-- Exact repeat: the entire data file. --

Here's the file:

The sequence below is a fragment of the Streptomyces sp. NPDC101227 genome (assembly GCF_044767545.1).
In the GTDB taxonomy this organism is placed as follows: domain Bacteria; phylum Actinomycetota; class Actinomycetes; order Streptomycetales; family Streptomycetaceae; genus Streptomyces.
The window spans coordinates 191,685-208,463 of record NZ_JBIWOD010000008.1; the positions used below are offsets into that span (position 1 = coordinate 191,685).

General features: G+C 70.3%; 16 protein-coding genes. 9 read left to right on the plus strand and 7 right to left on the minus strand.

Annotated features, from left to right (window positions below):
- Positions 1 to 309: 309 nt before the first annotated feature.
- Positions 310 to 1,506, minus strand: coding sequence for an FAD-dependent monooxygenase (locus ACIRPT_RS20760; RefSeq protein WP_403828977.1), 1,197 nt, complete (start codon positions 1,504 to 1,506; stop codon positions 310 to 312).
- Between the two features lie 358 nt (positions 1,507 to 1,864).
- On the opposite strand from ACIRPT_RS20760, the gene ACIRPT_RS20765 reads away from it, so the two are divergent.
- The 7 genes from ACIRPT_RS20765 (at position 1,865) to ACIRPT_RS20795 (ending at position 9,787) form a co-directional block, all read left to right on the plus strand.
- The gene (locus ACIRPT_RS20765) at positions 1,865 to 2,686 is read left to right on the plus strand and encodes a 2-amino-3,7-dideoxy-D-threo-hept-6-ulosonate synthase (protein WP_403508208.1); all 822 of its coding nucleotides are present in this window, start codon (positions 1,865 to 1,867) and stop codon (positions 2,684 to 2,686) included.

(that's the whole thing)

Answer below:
The sequence below is a fragment of the Streptomyces sp. NPDC101227 genome (assembly GCF_044767545.1).
In the GTDB taxonomy this organism is placed as follows: domain Bacteria; phylum Actinomycetota; class Actinomycetes; order Streptomycetales; family Streptomycetaceae; genus Streptomyces.
The window spans coordinates 191,685-208,463 of record NZ_JBIWOD010000008.1; the positions used below are offsets into that span (position 1 = coordinate 191,685).

General features: G+C 70.3%; 16 protein-coding genes. 9 read left to right on the plus strand and 7 right to left on the minus strand.

Annotated features, from left to right (window positions below):
- Positions 1 to 309: 309 nt before the first annotated feature.
- Positions 310 to 1,506, minus strand: coding sequence for an FAD-dependent monooxygenase (locus ACIRPT_RS20760; RefSeq protein WP_403828977.1), 1,197 nt, complete (start codon positions 1,504 to 1,506; stop codon positions 310 to 312).
- Between the two features lie 358 nt (positions 1,507 to 1,864).
- On the opposite strand from ACIRPT_RS20760, the gene ACIRPT_RS20765 reads away from it, so the two are divergent.
- The 7 genes from ACIRPT_RS20765 (at position 1,865) to ACIRPT_RS20795 (ending at position 9,787) form a co-directional block, all read left to right on the plus strand.
- The gene (locus ACIRPT_RS20765) at positions 1,865 to 2,686 is read left to right on the plus strand and encodes a 2-amino-3,7-dideoxy-D-threo-hept-6-ulosonate synthase (protein WP_403508208.1); all 822 of its coding nucleotides are present in this window, start codon (positions 1,865 to 1,867) and stop codon (positions 2,684 to 2,686) included.